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This book is a manifesto. It is about rethinking performance autoethnography, about the formation of a critical performative cultural politics, about what happens when everything is already performative, when the dividing line between performativity and performance disappears. This is a book about the writing called autoethnography. It is also about what this form of writing means for writers who want to perform work that leads to social justice. Denzin’s goal is to take the reader through the history, major terms, forms, criticisms and issues confronting performance autoethnography and critical interpretive. To that end many of the chapters are written as performance texts, as ethnodramas. A single thesis organizes this book: the performance turn has been taken in the human disciplines and it must be taken seriously. Multiple informative performance models are discussed: Goffman’s dramaturgy; Turner’s performance anthropology; performance ethnographies by A. D. Smith, Conquergood, and Madison; Saldana’s ethnodramas; Schechter’s social theatre; Norris’s playacting; Boal’s theatre of the oppressed; and Freire’s pedagogies of the oppressed. They represent different ways of staging and hence performing ethnography, resistance and critical pedagogy. They represent different ways of "imagining, and inventing and hence performing alternative imaginaries, alternative counter-performances to war, violence, and the globalized corporate empire" (Schechner 2015). This book provides a systematic treatment of the origins, goals, concepts, genres, methods, aesthetics, ethics and truth conditions of critical performance autoethnography. Denzin uses the performance text as a vehicle for taking up the hard questions about reading, writing, performing and doing critical work that makes a difference.
In this definitive reference volume, almost fifty leading thinkers and practitioners of autoethnographic research—from four continents and a dozen disciplines—comprehensively cover its vision, opportunities and challenges. Chapters address the theory, history, and ethics of autoethnographic practice, representational and writing issues, the personal and relational concerns of the autoethnographer, and the link between researcher and social justice. A set of 13 exemplars show the use of these principles in action. Autoethnography is one of the most popularly practiced forms of qualitative research over the past 20 years, and this volume captures all its essential elements for graduate students and practicing researchers.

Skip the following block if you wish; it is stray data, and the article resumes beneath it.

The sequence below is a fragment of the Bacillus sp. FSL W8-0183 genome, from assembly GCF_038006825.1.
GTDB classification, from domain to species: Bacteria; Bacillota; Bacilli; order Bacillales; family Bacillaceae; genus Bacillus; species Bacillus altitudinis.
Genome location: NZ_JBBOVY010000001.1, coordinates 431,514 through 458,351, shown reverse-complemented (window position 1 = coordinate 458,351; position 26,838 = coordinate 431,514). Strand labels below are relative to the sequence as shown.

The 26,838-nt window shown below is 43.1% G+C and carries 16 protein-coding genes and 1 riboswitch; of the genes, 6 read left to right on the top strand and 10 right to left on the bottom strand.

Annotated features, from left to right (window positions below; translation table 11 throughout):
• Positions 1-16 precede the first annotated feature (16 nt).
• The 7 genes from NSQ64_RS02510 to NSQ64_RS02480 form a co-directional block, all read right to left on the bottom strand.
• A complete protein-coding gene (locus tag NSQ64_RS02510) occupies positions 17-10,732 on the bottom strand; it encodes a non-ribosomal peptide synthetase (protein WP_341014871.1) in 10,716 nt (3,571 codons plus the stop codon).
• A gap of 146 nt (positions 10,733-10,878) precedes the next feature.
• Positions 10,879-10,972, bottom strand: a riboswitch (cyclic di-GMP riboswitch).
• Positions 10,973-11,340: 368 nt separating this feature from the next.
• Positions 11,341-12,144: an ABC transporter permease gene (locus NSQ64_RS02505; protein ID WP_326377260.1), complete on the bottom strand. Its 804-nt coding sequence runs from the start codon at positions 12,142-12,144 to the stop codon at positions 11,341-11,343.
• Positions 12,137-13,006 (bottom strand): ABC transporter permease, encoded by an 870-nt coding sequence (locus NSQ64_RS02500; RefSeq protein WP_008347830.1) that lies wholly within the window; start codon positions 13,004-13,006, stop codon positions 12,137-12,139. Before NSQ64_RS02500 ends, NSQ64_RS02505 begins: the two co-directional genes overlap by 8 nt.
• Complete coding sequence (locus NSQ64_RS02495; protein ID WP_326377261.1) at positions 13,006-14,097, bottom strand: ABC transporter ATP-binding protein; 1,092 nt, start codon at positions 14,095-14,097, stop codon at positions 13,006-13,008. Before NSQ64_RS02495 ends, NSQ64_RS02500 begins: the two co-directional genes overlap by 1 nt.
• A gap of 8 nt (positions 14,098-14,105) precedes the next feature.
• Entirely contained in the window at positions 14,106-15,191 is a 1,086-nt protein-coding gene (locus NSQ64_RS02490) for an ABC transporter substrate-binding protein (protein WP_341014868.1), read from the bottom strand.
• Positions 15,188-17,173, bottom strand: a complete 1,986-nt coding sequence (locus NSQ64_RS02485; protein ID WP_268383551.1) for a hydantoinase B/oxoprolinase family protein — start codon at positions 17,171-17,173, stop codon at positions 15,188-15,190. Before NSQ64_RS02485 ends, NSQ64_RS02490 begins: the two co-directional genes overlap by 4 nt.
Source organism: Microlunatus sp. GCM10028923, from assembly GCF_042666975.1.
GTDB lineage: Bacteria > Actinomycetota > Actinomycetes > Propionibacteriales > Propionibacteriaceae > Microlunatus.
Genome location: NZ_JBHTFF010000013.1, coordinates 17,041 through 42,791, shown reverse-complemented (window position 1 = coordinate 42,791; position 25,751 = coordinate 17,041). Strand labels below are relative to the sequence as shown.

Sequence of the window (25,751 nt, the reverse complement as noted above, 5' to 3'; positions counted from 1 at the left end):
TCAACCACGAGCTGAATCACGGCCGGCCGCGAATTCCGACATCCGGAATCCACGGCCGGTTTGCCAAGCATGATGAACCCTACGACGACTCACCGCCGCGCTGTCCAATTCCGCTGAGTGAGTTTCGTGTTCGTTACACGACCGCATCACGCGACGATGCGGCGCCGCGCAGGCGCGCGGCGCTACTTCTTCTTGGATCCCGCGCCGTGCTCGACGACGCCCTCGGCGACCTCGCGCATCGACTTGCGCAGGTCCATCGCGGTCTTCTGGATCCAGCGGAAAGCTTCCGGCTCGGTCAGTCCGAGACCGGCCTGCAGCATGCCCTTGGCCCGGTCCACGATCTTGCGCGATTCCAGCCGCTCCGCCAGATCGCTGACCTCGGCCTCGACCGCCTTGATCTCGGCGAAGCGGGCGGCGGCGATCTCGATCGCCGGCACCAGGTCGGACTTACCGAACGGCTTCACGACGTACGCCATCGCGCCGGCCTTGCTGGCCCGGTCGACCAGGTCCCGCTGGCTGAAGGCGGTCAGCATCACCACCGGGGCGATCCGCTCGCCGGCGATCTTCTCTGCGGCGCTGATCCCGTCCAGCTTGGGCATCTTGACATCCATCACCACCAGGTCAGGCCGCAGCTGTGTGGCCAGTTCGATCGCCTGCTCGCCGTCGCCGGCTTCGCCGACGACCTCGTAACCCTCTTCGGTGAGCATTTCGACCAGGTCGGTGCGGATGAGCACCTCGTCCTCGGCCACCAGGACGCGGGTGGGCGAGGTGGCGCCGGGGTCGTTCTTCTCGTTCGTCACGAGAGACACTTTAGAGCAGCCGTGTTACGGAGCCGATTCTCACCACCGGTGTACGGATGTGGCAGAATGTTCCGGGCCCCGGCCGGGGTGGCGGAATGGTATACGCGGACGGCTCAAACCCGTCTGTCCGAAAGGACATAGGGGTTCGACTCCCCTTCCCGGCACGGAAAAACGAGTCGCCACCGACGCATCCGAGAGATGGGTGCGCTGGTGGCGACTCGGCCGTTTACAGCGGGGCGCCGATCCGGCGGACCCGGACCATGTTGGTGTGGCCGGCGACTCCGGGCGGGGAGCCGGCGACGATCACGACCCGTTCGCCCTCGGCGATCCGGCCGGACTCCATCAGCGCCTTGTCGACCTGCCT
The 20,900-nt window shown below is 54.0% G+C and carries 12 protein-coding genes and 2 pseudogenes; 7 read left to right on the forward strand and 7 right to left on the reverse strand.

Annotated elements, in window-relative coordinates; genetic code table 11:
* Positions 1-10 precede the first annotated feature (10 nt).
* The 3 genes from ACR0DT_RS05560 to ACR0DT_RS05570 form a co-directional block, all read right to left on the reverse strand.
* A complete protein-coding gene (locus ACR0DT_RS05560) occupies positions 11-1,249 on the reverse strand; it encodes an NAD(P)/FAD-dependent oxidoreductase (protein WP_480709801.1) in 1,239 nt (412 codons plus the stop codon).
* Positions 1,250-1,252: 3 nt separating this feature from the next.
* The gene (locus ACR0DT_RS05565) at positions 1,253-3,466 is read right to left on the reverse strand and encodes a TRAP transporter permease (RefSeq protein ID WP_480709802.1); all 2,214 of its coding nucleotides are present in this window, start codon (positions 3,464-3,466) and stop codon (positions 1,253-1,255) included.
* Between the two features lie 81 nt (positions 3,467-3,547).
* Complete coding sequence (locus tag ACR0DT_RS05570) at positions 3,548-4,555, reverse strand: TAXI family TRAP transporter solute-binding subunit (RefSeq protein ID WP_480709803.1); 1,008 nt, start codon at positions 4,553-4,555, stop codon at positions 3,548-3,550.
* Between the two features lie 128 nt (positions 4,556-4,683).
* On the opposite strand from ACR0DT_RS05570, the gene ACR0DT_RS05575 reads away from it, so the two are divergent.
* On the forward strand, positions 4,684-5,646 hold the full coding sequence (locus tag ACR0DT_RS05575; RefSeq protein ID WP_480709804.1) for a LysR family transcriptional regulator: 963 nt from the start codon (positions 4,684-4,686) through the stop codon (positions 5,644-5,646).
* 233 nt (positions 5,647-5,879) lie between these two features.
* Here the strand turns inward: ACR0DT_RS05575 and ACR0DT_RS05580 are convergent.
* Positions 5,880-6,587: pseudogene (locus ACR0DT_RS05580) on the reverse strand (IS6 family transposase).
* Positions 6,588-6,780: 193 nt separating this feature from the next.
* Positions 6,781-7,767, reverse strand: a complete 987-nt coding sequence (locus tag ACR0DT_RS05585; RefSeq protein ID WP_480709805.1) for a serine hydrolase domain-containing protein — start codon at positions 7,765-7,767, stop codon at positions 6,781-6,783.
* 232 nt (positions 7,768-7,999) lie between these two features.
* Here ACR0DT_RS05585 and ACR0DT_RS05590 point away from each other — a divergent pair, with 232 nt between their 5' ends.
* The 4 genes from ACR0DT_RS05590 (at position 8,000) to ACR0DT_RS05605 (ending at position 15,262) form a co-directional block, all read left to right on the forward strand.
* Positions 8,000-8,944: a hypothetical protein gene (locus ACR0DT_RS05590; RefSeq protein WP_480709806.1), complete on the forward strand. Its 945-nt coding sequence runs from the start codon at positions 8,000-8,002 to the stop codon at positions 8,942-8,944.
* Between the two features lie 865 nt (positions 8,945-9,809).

“It is time to chart a new course”, writes Norman K. Denzin in Interpretive Autoethnography, Second Edition. “I want to turn the traditional life story, biographical project into an interpretive autoethnographic project, into a critical, performative practice, a practice that begins with the biography of the writer and moves outward to culture, discourse, history, and ideology.” Drawing on C. Wright Mills, Sartre, and Derrida, Denzin lays out the key assumptions, terms, and parameters of autoethnography, provides a guide to using and studying personal experience, and considers the dilemmas and political implications of textualizing a life. He weaves his narrative through family stories, and concludes with thoughts concerning a performance-centered pedagogy and the directions, concerns, and challenges for autoethnography.
In Performance Ethnography, one of the world’s most distinguished authorities on qualitative research, established the initial published connection of performance narratives with performance ethnography and autoethnography; the linkage of these formations to critical pedagogy and critical race theory; and the histories of these formations, and shown how they may be connected. Performance Ethnography is divided into three parts. Part I covers pedagogy, ethnography, performance, and theory as the foundation for a performative social science. Part II addresses the worlds of family, nature, praxis, and action, employing a structure that is equal parts memoir, essay, short story, and literary autoethnography. Part III examines the ethics and practical politics of performance autoethnography, anchored in the post-9/11 discourse in the United States. The amalgam serves as an invitation for social scientists and ethnographers to confront the politics of cultural studies and explore the multiple ways in which performance and ethnography can be both better understood and used as mechanisms for social change and economic justice. .
This book draws upon cognitive and affect theory to examine applications of contemporary performance practices in educational, social and community contexts. The writing is situated in the spaces between making and performance, exploring the processes of creating work defined variously as collaborative, participatory and socially engaged.
This volume chronicles the development of communication studies as a discipline, providing a history of the field and identifying opportunities for future growth. Editors Pat J. Gehrke and William M. Keith have assembled an exceptional list of communication scholars who, in the thirteen chapters contained in this book, cover the breadth and depth of the field. Organized around themes and concepts that have enduring historical significance and wide appeal across numerous subfields of communication, A Century of Communication Studies bridges research and pedagogy, addressing themes that connect classroom practice and publication. Published in the 100th anniversary year of the National Communication Association, this collection highlights the evolution of communication studies and will serve future generations of scholars as a window into not only our past but also the field’s collective possibilities.

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